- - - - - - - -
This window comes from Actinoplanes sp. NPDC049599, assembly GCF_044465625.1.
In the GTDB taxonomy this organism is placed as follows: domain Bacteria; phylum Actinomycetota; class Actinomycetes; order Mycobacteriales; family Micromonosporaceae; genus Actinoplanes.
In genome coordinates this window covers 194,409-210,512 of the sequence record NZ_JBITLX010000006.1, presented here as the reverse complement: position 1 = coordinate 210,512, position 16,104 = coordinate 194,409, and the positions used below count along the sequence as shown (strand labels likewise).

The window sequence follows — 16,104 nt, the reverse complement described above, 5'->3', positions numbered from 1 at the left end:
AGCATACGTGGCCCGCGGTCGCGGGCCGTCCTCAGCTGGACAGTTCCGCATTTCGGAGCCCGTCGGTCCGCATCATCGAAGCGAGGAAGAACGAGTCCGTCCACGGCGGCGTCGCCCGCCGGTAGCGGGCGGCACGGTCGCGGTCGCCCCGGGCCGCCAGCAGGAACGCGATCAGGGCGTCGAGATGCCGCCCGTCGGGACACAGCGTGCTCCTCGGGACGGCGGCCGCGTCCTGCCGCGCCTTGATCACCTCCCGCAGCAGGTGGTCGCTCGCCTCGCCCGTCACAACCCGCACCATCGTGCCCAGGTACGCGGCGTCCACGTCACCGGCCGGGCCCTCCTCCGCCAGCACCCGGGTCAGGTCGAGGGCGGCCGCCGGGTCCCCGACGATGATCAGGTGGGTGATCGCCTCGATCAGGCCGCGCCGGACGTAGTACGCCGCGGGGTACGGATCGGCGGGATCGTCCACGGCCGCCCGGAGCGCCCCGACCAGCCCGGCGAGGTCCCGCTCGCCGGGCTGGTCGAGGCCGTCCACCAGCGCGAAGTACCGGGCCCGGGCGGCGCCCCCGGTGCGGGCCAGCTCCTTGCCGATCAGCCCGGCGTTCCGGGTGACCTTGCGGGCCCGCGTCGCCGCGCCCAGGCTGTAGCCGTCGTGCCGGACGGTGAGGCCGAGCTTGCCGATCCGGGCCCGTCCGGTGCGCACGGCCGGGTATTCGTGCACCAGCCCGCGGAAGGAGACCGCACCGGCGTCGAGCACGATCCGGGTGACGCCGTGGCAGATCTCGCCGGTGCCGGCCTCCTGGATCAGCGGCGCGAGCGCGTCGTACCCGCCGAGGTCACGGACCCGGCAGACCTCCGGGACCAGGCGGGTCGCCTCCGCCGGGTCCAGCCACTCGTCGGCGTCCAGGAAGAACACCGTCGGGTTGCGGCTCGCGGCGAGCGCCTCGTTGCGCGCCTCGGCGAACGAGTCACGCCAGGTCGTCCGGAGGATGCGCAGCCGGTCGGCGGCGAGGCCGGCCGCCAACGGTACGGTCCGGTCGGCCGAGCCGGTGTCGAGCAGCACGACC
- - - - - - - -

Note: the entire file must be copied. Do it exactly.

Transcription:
This window comes from Actinoplanes sp. NPDC049599, assembly GCF_044465625.1.
In the GTDB taxonomy this organism is placed as follows: domain Bacteria; phylum Actinomycetota; class Actinomycetes; order Mycobacteriales; family Micromonosporaceae; genus Actinoplanes.
In genome coordinates this window covers 194,409-210,512 of the sequence record NZ_JBITLX010000006.1, presented here as the reverse complement: position 1 = coordinate 210,512, position 16,104 = coordinate 194,409, and the positions used below count along the sequence as shown (strand labels likewise).

The window sequence follows — 16,104 nt, the reverse complement described above, 5'->3', positions numbered from 1 at the left end:
AGCATACGTGGCCCGCGGTCGCGGGCCGTCCTCAGCTGGACAGTTCCGCATTTCGGAGCCCGTCGGTCCGCATCATCGAAGCGAGGAAGAACGAGTCCGTCCACGGCGGCGTCGCCCGCCGGTAGCGGGCGGCACGGTCGCGGTCGCCCCGGGCCGCCAGCAGGAACGCGATCAGGGCGTCGAGATGCCGCCCGTCGGGACACAGCGTGCTCCTCGGGACGGCGGCCGCGTCCTGCCGCGCCTTGATCACCTCCCGCAGCAGGTGGTCGCTCGCCTCGCCCGTCACAACCCGCACCATCGTGCCCAGGTACGCGGCGTCCACGTCACCGGCCGGGCCCTCCTCCGCCAGCACCCGGGTCAGGTCGAGGGCGGCCGCCGGGTCCCCGACGATGATCAGGTGGGTGATCGCCTCGATCAGGCCGCGCCGGACGTAGTACGCCGCGGGGTACGGATCGGCGGGATCGTCCACGGCCGCCCGGAGCGCCCCGACCAGCCCGGCGAGGTCCCGCTCGCCGGGCTGGTCGAGGCCGTCCACCAGCGCGAAGTACCGGGCCCGGGCGGCGCCCCCGGTGCGGGCCAGCTCCTTGCCGATCAGCCCGGCGTTCCGGGTGACCTTGCGGGCCCGCGTCGCCGCGCCCAGGCTGTAGCCGTCGTGCCGGACGGTGAGGCCGAGCTTGCCGATCCGGGCCCGTCCGGTGCGCACGGCCGGGTATTCGTGCACCAGCCCGCGGAAGGAGACCGCACCGGCGTCGAGCACGATCCGGGTGACGCCGTGGCAGATCTCGCCGGTGCCGGCCTCCTGGATCAGCGGCGCGAGCGCGTCGTACCCGCCGAGGTCACGGACCCGGCAGACCTCCGGGACCAGGCGGGTCGCCTCCGCCGGGTCCAGCCACTCGTCGGCGTCCAGGAAGAACACCGTCGGGTTGCGGCTCGCGGCGAGCGCCTCGTTGCGCGCCTCGGCGAACGAGTCACGCCAGGTCGTCCGGAGGATGCGCAGCCGGTCGGCGGCGAGGCCGGCCGCCAACGGTACGGTCCGGTCGGCCGAGCCGGTGTCGAGCAGCACGACC